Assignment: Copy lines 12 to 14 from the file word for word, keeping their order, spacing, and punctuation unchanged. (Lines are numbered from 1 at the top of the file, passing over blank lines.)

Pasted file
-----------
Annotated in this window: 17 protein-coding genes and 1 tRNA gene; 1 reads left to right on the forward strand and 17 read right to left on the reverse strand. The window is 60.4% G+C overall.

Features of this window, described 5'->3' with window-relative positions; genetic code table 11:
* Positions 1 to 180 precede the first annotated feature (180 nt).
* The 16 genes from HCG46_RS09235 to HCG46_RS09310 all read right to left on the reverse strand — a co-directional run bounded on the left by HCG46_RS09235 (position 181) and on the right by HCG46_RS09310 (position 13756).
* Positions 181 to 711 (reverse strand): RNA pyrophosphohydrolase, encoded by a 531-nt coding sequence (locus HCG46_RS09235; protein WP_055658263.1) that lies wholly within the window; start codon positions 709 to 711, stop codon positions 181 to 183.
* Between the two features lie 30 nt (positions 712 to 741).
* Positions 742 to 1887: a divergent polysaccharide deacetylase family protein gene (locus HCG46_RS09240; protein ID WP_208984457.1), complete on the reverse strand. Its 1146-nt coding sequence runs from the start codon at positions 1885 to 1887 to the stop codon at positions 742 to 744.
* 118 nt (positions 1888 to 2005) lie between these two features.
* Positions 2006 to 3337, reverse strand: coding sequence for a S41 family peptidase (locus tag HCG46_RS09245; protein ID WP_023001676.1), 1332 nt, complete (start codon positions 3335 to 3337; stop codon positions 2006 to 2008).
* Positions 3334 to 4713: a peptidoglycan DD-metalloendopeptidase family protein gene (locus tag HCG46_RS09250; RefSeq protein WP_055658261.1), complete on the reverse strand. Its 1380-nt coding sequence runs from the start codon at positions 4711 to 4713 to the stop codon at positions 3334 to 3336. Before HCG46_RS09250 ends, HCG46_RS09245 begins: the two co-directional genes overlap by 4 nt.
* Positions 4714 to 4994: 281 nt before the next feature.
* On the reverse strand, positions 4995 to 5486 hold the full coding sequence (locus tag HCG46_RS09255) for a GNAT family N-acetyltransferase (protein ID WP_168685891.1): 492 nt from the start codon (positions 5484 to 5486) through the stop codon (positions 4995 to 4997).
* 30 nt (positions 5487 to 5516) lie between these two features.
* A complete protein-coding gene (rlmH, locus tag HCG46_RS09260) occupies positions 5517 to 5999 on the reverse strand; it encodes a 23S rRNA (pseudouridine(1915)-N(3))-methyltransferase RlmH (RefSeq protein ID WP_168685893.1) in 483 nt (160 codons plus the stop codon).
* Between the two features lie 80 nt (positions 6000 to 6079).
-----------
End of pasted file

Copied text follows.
* On the reverse strand, positions 4995 to 5486 hold the full coding sequence (locus tag HCG46_RS09255) for a GNAT family N-acetyltransferase (protein ID WP_168685891.1): 492 nt from the start codon (positions 5484 to 5486) through the stop codon (positions 4995 to 4997).
* 30 nt (positions 5487 to 5516) lie between these two features.
* A complete protein-coding gene (rlmH, locus tag HCG46_RS09260) occupies positions 5517 to 5999 on the reverse strand; it encodes a 23S rRNA (pseudouridine(1915)-N(3))-methyltransferase RlmH (RefSeq protein ID WP_168685893.1) in 483 nt (160 codons plus the stop codon).